Soon after one night, he dreamt of Nalinigulma Viman, which is considered to be most beautiful among the celestial planes. He began the search for the right architect who could transform his dream-image and give it an earthly form. Several artists and sculptors submitted blueprints, but none came close to what he had visualised. Then came along Depaka, who was an eccentric and headstrong sculptor. He was not to be easily swayed by money and the like as he placed high value on his art. Impressed by his plan as well as attitude to life, Dharanshah deided to assign the task to him. Depaka was deeply touched by the devotion and commitment of Dharnashah and painstakingly and with utmost devotion created the riveting rhapsody in stone. Dharanshah then approached Maharana Kumbha to give him enough land to convert his dream into reality. A great patron of art and architecture, the Maharana readily agreed. The site of the old village of Magdi in the valley of Mount Magdi was selected as the venue. According to the wish of the Rana, construction work begun simultaneously on the temple as well as on the establishment of a town in the neighbourhood. As a mark of respect to the Rana, the place was named Ranpur, which later on began also to be called Ranakpur.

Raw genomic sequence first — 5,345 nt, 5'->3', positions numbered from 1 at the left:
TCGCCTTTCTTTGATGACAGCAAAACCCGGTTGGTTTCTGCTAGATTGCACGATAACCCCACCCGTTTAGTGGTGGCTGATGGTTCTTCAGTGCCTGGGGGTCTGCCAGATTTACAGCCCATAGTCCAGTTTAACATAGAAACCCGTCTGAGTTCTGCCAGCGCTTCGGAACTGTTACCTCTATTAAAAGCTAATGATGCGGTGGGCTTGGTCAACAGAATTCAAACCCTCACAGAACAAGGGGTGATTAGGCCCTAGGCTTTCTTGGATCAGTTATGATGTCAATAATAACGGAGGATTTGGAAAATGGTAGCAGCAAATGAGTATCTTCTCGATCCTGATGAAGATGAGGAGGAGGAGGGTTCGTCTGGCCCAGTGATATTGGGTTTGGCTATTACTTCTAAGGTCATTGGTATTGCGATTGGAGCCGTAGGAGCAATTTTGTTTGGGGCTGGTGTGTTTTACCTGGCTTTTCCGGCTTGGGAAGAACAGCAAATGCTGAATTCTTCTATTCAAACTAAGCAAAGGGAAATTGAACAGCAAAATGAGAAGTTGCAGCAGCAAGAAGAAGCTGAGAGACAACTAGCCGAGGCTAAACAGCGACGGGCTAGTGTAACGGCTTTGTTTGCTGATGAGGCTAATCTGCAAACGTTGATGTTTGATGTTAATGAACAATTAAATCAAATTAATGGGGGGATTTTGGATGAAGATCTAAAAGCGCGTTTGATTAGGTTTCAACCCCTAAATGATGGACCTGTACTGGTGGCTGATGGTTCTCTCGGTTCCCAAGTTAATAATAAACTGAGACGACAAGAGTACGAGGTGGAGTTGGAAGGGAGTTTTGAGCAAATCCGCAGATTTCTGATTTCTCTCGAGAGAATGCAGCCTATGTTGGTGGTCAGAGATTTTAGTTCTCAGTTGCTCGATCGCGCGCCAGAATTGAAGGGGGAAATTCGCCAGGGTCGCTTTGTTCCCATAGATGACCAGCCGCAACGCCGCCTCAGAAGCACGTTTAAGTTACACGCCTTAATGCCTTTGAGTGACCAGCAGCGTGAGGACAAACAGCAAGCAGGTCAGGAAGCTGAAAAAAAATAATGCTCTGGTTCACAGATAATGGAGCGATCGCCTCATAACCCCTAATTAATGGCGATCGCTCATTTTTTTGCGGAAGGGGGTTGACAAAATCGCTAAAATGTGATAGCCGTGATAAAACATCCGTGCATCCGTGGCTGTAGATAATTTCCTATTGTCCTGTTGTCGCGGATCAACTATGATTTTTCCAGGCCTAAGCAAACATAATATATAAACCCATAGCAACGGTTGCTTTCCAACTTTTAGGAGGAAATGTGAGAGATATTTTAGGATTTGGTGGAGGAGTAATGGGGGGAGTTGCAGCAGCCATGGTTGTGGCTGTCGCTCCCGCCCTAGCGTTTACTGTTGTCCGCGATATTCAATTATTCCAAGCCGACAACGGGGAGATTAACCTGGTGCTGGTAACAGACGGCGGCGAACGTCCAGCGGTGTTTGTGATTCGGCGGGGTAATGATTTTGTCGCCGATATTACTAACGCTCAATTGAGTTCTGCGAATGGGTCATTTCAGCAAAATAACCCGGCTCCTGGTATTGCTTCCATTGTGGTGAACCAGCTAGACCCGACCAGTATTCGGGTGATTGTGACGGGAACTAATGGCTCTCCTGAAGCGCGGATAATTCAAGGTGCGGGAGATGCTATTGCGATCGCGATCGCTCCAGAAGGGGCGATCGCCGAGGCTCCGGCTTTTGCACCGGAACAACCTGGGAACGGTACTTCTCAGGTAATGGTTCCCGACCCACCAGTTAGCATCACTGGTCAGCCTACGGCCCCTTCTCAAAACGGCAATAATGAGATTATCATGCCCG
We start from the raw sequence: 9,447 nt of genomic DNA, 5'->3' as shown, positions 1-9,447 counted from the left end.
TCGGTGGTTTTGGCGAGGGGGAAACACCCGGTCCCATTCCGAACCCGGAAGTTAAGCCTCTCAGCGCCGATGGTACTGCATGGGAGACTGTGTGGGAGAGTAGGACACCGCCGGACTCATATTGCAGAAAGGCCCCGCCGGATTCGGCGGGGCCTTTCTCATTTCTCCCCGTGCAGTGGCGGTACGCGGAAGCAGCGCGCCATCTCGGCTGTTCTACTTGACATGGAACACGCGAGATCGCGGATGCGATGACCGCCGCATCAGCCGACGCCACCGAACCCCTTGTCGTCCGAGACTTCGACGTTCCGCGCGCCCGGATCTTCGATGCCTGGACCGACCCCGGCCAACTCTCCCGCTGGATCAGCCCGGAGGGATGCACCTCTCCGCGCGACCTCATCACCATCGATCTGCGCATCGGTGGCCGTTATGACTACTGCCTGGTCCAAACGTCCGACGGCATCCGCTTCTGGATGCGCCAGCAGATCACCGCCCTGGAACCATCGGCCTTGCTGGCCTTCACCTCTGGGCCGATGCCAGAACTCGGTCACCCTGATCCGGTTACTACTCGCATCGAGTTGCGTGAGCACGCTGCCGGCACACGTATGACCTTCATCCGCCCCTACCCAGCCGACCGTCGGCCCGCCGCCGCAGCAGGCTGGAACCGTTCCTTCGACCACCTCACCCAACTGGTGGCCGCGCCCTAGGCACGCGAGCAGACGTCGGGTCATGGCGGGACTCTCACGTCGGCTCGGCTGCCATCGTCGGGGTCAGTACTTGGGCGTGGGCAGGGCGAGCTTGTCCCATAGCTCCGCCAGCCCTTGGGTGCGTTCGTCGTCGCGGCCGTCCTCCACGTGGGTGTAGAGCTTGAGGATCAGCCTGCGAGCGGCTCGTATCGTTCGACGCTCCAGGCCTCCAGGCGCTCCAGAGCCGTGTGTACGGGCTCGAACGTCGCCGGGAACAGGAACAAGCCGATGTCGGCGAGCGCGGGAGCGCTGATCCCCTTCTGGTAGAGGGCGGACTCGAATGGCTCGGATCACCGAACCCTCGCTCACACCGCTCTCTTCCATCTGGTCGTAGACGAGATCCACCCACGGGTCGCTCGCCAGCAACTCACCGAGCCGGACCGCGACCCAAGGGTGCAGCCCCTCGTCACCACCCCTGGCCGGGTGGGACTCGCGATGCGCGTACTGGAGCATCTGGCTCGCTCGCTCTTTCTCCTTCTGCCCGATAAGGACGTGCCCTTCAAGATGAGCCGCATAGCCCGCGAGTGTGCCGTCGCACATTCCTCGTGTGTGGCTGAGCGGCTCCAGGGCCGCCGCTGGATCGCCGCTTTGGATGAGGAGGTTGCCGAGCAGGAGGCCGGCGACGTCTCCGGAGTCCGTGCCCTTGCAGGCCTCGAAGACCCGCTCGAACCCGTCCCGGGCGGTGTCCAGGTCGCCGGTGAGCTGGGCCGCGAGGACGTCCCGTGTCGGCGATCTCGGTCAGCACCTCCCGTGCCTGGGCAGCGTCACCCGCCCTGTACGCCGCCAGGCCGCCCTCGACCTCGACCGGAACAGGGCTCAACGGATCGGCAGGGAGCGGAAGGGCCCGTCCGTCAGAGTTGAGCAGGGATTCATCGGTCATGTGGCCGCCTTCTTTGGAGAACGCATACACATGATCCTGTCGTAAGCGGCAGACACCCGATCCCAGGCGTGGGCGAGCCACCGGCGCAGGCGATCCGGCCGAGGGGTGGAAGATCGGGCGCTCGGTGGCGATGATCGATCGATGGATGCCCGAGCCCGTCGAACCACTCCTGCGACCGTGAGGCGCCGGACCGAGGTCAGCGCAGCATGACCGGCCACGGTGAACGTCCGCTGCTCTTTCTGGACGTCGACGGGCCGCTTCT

The construction of the temple took a good 50 years by which time Dharnashah had become quite old and due to his failing health, decided to had the main deity installed in the temple. In spite of the complexity, the vast expanse and loftiness of the temple, its symmetry and architectural balance were not affected at all.